30, 31 The fact that Jesus is going to allow Himself to be arrested, tried and crucified is not because the prince of this world (i.e. the devil; cf. 12:31) had anything in Christ, that is to say any point of control due to sin or fear in the Savior. No, there was nothing the Devil had in Christ, but it was of His love for the Father that He willingly gave up His life (10:17, 18).33 This is a truth which the world, as it wanders in darkness and rebellion against the Father (cf. Rom. 5:10), needs to understand and which the Paraclete will make evident (16:8-11).

The last phrase of verse 31, namely, egeiresthe, agomen enteuthen, has caused problems for many interpreters. It appears that the discourse has ended, yet 14:31 is followed by chs. 15 and 16. Dodd, (cited in Brown34) understands the phrase to refer to no spatial movement, but simply Jesus' resolve to go and meet the prince of this world. But Barret35 et al. cast considerable doubt on such a interpretation, pointing to the fact that chs. 15 and 16 follow and enteuthen means "away from here" not "to meet him." Barrett poses the idea that the difficulty might be solved on the basis of scribal error in an underlying Aramaic text. But, it appears that it is difficult to support the thesis that there was an Aramaic text underlying John. And others have suggested rearranging the text to make it fit, for example, putting 14:31b near the end after chapter 16. Still others have suggested that the discourse of 15 and 16 took place en route to the garden. Barrett36 thinks that chs. 14 and 15- 16 form two distinct versions of the last discourse. He supports this through the probability that oral sources lay behind the gospel and the numerous parallels between 14 and 15, 16.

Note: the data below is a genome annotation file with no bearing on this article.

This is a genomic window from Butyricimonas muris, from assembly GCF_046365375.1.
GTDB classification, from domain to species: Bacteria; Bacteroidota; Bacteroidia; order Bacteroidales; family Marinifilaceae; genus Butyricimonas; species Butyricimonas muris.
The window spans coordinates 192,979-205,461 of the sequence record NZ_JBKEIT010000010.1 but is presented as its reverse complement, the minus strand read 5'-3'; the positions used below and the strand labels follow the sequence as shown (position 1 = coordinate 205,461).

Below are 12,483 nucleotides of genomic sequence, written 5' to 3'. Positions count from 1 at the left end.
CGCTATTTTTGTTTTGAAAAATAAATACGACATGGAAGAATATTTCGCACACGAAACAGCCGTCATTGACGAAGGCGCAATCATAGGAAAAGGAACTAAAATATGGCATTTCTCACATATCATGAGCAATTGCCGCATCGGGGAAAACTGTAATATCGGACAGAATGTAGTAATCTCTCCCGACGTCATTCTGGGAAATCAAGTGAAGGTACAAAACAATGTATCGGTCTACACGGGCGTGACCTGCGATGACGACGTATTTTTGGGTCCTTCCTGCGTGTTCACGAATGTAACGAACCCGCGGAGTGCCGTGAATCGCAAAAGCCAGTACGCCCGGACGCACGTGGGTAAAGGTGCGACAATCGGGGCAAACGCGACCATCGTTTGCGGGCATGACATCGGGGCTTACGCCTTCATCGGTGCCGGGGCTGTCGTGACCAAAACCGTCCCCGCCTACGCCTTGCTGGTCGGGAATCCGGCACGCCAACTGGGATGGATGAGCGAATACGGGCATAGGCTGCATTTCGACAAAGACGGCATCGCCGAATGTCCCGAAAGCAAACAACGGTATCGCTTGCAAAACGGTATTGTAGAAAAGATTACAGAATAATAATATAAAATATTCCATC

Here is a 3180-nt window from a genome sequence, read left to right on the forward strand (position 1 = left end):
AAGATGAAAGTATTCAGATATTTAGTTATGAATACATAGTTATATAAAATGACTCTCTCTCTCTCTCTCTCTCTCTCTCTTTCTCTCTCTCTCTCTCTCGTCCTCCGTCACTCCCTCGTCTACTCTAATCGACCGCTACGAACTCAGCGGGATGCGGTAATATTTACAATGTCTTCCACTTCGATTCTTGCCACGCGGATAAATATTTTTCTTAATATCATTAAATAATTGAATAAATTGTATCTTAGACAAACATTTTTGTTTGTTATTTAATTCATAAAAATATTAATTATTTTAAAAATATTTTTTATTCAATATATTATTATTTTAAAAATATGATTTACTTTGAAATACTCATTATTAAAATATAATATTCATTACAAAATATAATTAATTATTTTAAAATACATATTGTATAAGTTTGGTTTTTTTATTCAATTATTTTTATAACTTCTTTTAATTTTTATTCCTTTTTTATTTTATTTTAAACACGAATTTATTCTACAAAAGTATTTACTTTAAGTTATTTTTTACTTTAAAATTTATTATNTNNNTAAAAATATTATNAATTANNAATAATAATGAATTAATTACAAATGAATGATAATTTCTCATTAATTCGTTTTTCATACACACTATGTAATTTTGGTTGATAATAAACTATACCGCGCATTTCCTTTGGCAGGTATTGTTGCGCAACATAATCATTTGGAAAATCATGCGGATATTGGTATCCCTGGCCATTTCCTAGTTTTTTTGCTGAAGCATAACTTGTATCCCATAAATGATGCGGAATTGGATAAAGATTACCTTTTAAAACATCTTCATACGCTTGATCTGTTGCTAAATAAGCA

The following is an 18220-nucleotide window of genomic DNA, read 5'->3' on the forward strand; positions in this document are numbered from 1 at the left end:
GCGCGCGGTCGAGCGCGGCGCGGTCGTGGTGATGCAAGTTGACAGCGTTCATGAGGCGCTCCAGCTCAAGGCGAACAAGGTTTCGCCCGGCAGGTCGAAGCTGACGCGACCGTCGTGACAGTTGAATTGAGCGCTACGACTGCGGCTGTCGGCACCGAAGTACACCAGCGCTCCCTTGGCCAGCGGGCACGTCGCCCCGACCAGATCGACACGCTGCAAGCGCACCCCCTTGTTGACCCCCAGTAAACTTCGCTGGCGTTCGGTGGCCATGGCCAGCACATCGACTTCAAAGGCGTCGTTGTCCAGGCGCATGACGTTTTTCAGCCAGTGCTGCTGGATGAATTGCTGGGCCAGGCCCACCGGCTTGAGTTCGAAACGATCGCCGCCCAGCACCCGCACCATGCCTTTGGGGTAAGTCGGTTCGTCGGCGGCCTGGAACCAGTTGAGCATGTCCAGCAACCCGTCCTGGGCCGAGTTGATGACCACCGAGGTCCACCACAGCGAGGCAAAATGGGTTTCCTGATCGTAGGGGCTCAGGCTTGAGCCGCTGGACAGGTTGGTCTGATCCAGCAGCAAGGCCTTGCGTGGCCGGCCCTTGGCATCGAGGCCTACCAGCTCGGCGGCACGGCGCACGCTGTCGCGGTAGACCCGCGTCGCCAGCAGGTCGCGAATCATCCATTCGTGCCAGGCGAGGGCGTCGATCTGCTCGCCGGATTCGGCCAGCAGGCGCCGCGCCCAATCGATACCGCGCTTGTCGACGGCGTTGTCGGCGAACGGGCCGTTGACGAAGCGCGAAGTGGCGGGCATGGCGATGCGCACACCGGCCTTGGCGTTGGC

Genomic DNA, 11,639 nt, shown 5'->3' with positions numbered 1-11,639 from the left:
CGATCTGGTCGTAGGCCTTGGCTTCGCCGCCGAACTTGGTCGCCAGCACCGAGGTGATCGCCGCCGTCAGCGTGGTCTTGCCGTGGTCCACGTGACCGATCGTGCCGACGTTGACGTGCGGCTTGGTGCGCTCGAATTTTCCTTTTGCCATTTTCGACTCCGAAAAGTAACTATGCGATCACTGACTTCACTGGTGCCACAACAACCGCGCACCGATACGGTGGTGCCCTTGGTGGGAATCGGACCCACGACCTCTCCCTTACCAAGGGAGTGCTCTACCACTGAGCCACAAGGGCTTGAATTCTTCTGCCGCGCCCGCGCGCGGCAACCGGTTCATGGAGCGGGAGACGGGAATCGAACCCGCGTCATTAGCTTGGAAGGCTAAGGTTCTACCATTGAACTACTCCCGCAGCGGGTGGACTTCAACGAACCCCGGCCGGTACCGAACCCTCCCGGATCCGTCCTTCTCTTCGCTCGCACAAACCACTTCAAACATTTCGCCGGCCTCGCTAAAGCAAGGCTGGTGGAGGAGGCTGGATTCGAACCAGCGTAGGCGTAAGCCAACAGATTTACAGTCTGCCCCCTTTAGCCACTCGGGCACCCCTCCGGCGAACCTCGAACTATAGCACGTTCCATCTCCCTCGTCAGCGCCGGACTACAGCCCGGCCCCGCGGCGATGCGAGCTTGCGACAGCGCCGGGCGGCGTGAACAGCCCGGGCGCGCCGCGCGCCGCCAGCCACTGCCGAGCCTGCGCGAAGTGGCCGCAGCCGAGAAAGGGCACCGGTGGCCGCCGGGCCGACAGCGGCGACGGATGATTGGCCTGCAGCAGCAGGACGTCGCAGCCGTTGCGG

At the present time I am not sure why the words of chapters 15-16 could not have been spoken en route to the garden as they went through Jerusalem. I see no need to rearrange the text since there is no manuscript evidence to support such a process. There may be some value however, in understanding chapter 14 and chapters 15-16 as two versions of the same discourse. The parallels may lend themselves to such a reading, but not all agree.